Published: January 21, 2010
Erika Hofelich ‘11 didn’t know much about the Florida Resident Access
Grant other than it helped her attend the private university close to
It wasn’t until she was selected as a fellow for the
Independent Colleges and Universities of Florida, and tasked with
organizing a grassroots effort to ensure the grant’s viability, that
Hofelich realized its importance.
“People have stereotypes that
private schools are for rich, snobby kids,” Hofelich said. “But ICUF
schools provide more funding to underprivileged families than state
Hofelich chose UT because of the small class size, the
intimacy with the professors and the proximity to her home. That’s
because Hofelich has a severe bleeding disorder that requires frequent
“The University of Tampa was perfect for me. I
love that my professors understand my conditions and work to make sure I
am still able to participate, even from a hospital room,” said Hofelich
who is majoring in government and world affairs.
But to attend
UT, Hofelich needed financial aid. As a bright student, she received
several academic scholarships, and as a Florida resident who wanted to
attend a private school, she qualified for the Florida Resident Access
When she started school, Hofelich said the grant was
about $5,000. Now it’s almost half that. As an ICUF fellow, Hofelich is
organizing a grassroots campaign starting at UT, to educate her
classmates on the grant and to let their elected leaders know how
important the funding is for pursuing their academic goals.
“If our representatives aren’t going to increase the funding, they should at least maintain it,” she said.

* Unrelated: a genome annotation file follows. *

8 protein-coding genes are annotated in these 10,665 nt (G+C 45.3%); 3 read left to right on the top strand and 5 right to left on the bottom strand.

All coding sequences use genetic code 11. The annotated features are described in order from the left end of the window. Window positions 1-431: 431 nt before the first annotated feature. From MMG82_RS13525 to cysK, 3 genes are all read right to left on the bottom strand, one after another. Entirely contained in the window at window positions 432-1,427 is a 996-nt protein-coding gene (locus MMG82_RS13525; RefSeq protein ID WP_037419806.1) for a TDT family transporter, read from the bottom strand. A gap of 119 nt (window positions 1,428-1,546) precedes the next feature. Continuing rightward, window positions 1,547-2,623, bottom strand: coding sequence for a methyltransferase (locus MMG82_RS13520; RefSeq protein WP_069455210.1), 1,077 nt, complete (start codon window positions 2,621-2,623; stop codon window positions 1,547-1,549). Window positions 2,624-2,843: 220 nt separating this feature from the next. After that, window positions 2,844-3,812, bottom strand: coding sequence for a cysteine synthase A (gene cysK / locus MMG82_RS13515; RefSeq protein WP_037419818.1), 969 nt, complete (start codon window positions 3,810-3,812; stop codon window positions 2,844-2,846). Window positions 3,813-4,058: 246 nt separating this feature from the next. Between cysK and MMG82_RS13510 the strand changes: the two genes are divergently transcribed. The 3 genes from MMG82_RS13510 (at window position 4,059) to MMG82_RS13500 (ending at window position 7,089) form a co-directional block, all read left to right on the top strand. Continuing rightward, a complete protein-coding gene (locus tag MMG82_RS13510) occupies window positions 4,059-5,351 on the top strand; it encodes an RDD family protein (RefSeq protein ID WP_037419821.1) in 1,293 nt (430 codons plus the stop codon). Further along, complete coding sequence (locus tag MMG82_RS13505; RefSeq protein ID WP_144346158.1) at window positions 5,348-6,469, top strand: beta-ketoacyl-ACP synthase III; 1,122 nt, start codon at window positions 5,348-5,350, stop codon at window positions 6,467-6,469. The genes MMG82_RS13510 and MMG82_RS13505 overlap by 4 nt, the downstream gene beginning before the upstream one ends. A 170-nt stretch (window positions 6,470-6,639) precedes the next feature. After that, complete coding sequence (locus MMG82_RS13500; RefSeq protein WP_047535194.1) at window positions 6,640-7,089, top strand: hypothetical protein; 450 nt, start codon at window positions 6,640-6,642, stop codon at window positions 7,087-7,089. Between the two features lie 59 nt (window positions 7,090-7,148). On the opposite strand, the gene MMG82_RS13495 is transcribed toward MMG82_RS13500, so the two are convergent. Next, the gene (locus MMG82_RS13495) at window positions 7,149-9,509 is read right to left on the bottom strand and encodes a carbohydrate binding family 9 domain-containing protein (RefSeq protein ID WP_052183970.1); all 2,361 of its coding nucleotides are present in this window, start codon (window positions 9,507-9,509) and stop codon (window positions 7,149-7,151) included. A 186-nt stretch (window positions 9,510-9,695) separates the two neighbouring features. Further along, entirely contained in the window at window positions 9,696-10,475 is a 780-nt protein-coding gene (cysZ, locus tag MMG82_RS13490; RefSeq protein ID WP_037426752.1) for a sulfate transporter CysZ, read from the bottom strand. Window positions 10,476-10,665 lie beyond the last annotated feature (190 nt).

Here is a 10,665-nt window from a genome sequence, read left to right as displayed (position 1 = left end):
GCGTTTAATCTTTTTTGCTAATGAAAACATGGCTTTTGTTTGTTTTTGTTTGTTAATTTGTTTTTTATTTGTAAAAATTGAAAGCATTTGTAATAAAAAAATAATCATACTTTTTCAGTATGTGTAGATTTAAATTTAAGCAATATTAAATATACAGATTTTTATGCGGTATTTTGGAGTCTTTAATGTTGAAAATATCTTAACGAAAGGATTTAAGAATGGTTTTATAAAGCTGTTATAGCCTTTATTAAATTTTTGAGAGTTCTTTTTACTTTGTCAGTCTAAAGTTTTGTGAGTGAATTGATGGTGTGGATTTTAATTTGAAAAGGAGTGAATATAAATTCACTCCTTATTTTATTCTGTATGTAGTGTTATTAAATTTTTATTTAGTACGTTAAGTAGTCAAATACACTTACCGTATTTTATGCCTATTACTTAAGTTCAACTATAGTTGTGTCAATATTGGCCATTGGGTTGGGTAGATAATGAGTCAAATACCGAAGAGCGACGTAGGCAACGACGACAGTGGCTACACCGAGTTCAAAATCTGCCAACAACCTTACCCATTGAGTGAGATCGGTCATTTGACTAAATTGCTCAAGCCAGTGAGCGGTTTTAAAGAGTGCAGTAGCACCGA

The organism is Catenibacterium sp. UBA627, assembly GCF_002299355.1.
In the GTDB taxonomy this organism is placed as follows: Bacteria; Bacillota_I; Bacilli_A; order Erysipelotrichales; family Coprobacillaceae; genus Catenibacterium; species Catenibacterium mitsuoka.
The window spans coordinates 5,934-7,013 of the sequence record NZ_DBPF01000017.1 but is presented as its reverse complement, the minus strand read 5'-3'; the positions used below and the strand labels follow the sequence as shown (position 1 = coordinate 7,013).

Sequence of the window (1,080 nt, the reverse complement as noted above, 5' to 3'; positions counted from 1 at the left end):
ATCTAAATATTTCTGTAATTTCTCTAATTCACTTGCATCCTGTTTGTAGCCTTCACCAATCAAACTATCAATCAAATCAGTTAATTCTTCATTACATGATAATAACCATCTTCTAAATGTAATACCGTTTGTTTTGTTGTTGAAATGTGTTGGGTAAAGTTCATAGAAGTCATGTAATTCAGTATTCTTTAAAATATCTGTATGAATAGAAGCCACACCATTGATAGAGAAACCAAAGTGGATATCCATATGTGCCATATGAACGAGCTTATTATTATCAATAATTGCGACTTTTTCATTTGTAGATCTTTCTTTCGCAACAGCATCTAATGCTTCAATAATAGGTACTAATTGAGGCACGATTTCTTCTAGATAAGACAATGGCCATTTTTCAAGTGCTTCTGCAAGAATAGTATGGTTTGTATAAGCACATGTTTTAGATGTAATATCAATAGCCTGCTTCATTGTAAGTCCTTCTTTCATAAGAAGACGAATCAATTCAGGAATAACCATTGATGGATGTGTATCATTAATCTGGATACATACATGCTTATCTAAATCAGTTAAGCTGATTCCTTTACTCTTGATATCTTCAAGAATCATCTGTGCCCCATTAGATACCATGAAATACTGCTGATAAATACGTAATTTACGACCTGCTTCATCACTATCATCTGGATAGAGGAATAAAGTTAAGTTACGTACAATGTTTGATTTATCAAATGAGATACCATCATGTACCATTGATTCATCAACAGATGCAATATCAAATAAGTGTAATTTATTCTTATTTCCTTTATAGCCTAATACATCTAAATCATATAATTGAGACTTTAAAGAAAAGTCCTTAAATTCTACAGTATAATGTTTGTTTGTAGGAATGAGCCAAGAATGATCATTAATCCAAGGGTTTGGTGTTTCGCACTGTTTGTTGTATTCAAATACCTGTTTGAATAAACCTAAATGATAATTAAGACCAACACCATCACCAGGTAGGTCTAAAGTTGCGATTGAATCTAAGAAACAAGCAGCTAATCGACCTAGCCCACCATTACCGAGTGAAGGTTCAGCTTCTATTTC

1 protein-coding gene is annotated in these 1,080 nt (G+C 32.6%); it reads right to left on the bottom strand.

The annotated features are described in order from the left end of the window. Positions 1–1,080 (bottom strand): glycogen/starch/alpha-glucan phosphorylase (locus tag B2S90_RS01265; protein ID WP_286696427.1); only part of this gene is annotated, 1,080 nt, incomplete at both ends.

ICUF school has a fellow leading this grassroots campaign. The most
active leaders, including Hofelich, were selected to go to Tallahassee
Jan. 19 to meet with ICUF leaders and Florida politicians.
part of her plan, Hofelich said she is writing press releases and
drafting editorials for local media, organizing a letter writing
campaign for UT’s Student Government and National Panhellenic Council,
and reaching out to community groups in Tampa as a way to educate and
bring attention to the issue.
Included in her talking points are the following:
- ICUF Schools produce 31 percent of the total degrees in Florida for
less than 1.3 percent of what the state spends in higher education.
- Florida’s independent colleges and universities enrolled more than 32,000 Florida Resident Access Grant recipients last year.
- Cuts to the Florida Resident Access Grant place increased pressure
on Florida’s state universities and community colleges as our students
would be forced to leave school and transfer to the public institutions
where the state costs are much higher to the taxpayer.
“Erika is extremely dedicated to doing whatever it takes to draw
attention to the importance of the Florida Resident Access Grant for
University of Tampa students” said Stephanie Russell Holz, associate
Dean of Students and director of the Office of Student Leadership and
Engagement. Holz is Hofelich’s mentor for the program.
daughter of a U.S. Air Force serviceman, Hofelich has traveled around
the world and grown up with an interest in government affairs. She works
part-time with the U.S. Department of Veterans Affairs, a job she
acquired with the help of UT’s Career Services, and hopes to work with
the Department of Defense where she has already secured a summer
“I’m interested in other cultures, travel and I have
a profound admiration for the military,” Hofelich said. “Because of my
health, I can’t serve. This is the next best thing.”
She said her volunteer work with ICUF is giving her the hands-on experience she needs for a successful career.
is giving me real-world experience,” she said. “ICUF schools provide
more than just an education to people who attend them.”
Jamie Pilarczyk, Web Writer
Sign up for UT Web Alerts